According to a recently published study, pregnant women’s exposure to chemicals has increased significantly over the last decade.
John Meeker is one of the study’s co-authors and professors at the University of Michigan School of Public Health. He says the study also shows that Hispanic and non-Hispanics and women with lower socioeconomic status and education had higher concentrations of more pesticides and parabens “in line with previous evidence that exposure to chemicals is often higher in women of color.”
A study funded by the National Institutes of Health and published in Environmental Science & Technology was conducted by the University of California, San Francisco. The researchers used urine samples from women who are part of the NIH Environmental Influences on Child Health Outcomes (ECHO) program to look at their exposure to more than 100 chemicals listed in the National Health and Nutrition Examination Survey (NHANES), including pesticides and chemicals. from plastics and newer chemicals, which have been introduced as a substitute for chemicals considered hazardous.
Meeker, professor of environmental health sciences and global public health at UM, discusses the study.
What is the significance of this paper?
There are tens of thousands of chemicals that are used in the objects we come into contact with in every aspect of our lives, and we do not really know how many of these chemicals will reach consumers and whether there are adverse health consequences. those exposures. Those that we find to be toxic may eventually be replaced by something else, but that something else is usually a chemical we don’t know much about. It has not been tested. For many chemicals, this policy is a “innocent until proven guilty” approach to regulation.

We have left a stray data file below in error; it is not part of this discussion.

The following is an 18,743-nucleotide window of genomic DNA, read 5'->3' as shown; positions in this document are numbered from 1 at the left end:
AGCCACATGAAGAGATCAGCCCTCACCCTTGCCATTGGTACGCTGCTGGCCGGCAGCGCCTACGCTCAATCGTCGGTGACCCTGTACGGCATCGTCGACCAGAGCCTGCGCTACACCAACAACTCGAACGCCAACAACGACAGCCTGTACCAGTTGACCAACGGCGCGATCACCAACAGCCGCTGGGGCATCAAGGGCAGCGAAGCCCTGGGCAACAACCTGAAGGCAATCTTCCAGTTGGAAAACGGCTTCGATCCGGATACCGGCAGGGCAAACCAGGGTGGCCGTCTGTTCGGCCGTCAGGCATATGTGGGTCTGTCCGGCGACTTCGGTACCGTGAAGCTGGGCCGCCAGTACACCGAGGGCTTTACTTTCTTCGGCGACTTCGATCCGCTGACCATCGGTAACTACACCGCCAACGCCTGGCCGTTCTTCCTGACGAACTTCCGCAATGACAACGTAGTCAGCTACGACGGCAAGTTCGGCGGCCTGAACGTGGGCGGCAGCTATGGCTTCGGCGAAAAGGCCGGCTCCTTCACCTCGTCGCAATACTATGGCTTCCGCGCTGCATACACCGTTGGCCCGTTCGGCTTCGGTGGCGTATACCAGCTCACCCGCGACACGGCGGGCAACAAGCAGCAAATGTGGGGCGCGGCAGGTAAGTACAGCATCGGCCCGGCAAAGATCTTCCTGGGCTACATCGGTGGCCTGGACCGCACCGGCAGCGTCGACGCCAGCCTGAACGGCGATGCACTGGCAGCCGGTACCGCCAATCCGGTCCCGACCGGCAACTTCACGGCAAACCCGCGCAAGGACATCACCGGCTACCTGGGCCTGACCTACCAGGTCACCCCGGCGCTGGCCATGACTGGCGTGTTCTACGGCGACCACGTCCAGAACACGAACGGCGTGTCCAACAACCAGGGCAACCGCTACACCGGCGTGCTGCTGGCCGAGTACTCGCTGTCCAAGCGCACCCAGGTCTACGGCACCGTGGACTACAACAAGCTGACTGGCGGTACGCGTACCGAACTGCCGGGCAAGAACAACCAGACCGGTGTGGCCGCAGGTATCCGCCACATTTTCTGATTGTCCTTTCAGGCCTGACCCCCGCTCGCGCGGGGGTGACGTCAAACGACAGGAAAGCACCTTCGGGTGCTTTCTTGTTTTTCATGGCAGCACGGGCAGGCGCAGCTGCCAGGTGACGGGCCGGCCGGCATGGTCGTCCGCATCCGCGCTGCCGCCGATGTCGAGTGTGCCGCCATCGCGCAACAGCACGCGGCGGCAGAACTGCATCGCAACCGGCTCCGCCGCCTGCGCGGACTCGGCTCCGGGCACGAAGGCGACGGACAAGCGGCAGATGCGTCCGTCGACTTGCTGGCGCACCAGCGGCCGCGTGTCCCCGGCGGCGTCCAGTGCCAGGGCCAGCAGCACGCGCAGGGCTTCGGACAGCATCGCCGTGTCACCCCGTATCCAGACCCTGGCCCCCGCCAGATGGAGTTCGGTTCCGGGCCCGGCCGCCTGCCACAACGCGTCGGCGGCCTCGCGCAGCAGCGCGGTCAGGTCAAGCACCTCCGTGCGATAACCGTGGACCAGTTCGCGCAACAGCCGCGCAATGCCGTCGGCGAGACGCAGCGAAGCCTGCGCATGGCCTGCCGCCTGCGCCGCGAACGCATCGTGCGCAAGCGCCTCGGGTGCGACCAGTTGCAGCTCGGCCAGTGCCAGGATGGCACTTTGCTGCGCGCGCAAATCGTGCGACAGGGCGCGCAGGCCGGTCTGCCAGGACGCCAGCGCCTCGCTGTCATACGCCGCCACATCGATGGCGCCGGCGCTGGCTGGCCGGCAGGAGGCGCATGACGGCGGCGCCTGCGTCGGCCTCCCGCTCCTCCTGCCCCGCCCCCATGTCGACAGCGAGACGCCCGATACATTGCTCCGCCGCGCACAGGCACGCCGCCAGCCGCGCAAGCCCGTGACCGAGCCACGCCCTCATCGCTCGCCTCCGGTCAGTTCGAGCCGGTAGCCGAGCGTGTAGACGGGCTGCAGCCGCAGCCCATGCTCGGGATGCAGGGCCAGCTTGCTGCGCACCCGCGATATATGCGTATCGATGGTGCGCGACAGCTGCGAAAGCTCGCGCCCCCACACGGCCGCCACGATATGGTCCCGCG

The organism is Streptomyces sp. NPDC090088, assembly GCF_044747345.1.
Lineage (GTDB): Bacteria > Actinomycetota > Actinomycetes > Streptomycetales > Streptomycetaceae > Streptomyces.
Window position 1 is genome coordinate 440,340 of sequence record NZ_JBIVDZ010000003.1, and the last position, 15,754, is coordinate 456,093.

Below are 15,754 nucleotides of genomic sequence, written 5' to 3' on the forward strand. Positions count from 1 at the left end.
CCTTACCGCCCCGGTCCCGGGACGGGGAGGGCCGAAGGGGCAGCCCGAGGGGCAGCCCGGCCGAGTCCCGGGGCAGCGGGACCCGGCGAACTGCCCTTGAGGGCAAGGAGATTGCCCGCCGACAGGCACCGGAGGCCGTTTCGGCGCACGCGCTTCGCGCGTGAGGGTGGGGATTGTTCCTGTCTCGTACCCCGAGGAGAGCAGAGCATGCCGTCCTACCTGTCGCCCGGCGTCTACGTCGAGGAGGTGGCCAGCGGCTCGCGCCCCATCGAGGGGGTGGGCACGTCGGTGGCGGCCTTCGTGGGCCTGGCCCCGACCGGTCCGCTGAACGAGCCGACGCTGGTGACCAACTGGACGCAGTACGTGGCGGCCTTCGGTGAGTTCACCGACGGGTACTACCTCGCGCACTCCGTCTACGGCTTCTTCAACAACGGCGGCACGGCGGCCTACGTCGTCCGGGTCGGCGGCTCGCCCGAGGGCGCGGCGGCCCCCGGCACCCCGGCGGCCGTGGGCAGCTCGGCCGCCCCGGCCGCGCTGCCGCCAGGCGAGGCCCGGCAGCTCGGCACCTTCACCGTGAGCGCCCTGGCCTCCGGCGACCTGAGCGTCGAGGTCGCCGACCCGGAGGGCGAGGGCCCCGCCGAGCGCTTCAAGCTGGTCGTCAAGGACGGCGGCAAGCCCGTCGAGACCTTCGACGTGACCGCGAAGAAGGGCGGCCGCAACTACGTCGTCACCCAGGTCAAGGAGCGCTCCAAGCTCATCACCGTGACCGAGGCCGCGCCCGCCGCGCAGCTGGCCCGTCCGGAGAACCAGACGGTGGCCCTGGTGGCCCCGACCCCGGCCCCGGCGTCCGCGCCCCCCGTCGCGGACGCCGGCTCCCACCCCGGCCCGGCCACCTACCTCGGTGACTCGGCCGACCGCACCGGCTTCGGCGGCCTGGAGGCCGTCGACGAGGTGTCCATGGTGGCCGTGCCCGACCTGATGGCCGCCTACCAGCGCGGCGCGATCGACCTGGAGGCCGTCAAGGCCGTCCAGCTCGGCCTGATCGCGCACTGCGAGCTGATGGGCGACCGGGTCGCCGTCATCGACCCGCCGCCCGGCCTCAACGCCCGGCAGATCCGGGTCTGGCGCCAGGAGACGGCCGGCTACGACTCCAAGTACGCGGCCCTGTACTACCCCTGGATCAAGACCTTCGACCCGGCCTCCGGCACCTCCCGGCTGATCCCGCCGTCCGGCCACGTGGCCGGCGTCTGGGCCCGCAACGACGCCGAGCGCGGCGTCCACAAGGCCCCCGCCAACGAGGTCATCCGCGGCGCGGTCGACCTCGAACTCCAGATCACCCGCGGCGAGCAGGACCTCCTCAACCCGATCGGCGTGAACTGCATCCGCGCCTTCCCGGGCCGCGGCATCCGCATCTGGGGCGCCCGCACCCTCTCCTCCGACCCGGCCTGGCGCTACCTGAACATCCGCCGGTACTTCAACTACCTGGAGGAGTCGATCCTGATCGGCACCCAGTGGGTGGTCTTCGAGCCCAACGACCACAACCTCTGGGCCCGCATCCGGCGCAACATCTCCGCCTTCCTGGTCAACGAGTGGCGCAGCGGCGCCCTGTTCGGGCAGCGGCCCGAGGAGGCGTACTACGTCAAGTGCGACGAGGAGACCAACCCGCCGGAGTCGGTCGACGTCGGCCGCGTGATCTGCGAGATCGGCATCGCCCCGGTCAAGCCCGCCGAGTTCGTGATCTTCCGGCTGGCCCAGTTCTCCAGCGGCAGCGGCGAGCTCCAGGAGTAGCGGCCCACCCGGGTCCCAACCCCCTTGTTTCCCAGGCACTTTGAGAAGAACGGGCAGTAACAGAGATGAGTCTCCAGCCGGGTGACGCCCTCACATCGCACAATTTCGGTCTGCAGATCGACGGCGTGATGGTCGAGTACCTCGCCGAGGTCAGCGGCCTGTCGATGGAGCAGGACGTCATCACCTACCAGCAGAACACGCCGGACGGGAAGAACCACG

Overall, our research seeks to assess people’s exposure to chemicals, their potential effects on health, and ultimately we would like to influence policies where we can not only limit the use of chemicals that ultimately prove harmful, but also try to do some of it. testing before production and distribution of chemicals in such high volumes as to limit widespread exposure and subsequent adverse health effects before they occur.
We use this study as a preliminary test to make sure that the laboratory methods we use work on a large scale to measure these chemicals so that we can evaluate even more chemicals over time.
Although, as far as we know, this is the first study to measure such a large amount of chemicals at once, at this point we are only scratching the surface. And we want to expand a similar analysis to eventually include up to 50,000 women and their children from dozens of cohorts that are part of the ECHO study.
What were some of your main findings?
We found that a large number of these roughly hundreds of chemicals were detectable in at least some women across the country, and we also found that “substitute chemicals,” those used to replace chemicals due to regulatory restrictions, are present in women.
We have seen some trends over time, so some chemicals appear to be increasing their exposure, especially substitute chemicals, while others appear to be able to decline over time. We also found evidence of patterns or higher exposures that may be experienced in some subgroups based on race, ethnicity, or other factors.
One of the reasons we want to extend this analysis to a larger subset of the ECHO population is the ability to help identify some of these trends. We saw that the detection rate and quantified levels of numerous chemicals were higher in Hispanic women. This could be because certain populations are more likely to use certain types of products or eat certain types of food, or it may be based on geographical location, perhaps living closer to sources of pollution.
There are also likely to be important differences in the ability to take measures to reduce individual exposure, such as consuming more organic and fresh food to avoid pesticides and other chemicals associated with food processing and packaging. With our sample size, we are not really ready to draw conclusions from these more detailed explanations, but these trends are real and will require further testing to help explain them.
What will happen next with this project?
This project continues and is a relatively large company with many scientists, study staff and participants. We are working to combine dozens of cohorts and to create a new protocol that will be shared between all cohorts to ensure more consistent data collection in the future. We hope that in the end we will have data that can inform about regulation, so we will take a more active approach to synthetic chemicals in our environment.
Buckley, JP et al. (2022) Exposure to Contemporary and Emerging Chemicals in Commerce among Pregnant Women in the United States: The Environmental Influences on Child Health Outcome (ECHO) Program. Environmental Science Technology. doi.org/10.1021/acs.est.1c08942.
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